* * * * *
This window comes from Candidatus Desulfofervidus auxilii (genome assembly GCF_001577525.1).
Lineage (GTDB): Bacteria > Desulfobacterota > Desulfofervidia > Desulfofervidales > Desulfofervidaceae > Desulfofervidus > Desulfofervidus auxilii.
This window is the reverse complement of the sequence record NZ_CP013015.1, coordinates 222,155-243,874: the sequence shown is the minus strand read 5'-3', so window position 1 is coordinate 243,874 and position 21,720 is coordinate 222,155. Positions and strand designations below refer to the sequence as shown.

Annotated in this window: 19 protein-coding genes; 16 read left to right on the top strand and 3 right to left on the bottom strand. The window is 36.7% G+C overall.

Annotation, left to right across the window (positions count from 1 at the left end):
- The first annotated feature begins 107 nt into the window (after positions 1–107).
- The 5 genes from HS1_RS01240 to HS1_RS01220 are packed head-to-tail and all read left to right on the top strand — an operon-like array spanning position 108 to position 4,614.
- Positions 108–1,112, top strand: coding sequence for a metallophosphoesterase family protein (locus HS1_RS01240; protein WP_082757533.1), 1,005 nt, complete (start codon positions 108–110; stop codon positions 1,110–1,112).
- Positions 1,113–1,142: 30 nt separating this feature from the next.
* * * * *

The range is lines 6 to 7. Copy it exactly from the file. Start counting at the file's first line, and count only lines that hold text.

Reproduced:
- The first annotated feature begins 107 nt into the window (after positions 1–107).
- The 5 genes from HS1_RS01240 to HS1_RS01220 are packed head-to-tail and all read left to right on the top strand — an operon-like array spanning position 108 to position 4,614.